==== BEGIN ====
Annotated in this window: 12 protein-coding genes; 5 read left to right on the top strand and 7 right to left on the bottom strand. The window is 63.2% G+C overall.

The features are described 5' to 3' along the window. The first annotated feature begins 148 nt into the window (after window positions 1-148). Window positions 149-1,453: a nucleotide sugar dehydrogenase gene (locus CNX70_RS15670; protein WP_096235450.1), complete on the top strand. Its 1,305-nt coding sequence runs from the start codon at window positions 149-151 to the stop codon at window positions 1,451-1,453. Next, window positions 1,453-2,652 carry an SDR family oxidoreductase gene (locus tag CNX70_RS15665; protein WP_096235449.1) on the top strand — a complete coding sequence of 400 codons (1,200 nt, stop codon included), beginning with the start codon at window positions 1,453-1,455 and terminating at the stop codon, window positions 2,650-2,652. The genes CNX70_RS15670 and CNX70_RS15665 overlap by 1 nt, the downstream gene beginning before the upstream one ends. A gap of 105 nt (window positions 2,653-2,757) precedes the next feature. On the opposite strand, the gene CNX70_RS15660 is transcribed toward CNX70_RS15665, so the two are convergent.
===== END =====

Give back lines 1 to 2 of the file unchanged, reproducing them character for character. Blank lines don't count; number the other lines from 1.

Annotated in this window: 12 protein-coding genes; 5 read left to right on the top strand and 7 right to left on the bottom strand. The window is 63.2% G+C overall.

The features are described 5' to 3' along the window. The first annotated feature begins 148 nt into the window (after window positions 1-148). Window positions 149-1,453: a nucleotide sugar dehydrogenase gene (locus CNX70_RS15670; protein WP_096235450.1), complete on the top strand. Its 1,305-nt coding sequence runs from the start codon at window positions 149-151 to the stop codon at window positions 1,451-1,453. Next, window positions 1,453-2,652 carry an SDR family oxidoreductase gene (locus tag CNX70_RS15665; protein WP_096235449.1) on the top strand — a complete coding sequence of 400 codons (1,200 nt, stop codon included), beginning with the start codon at window positions 1,453-1,455 and terminating at the stop codon, window positions 2,650-2,652. The genes CNX70_RS15670 and CNX70_RS15665 overlap by 1 nt, the downstream gene beginning before the upstream one ends. A gap of 105 nt (window positions 2,653-2,757) precedes the next feature. On the opposite strand, the gene CNX70_RS15660 is transcribed toward CNX70_RS15665, so the two are convergent.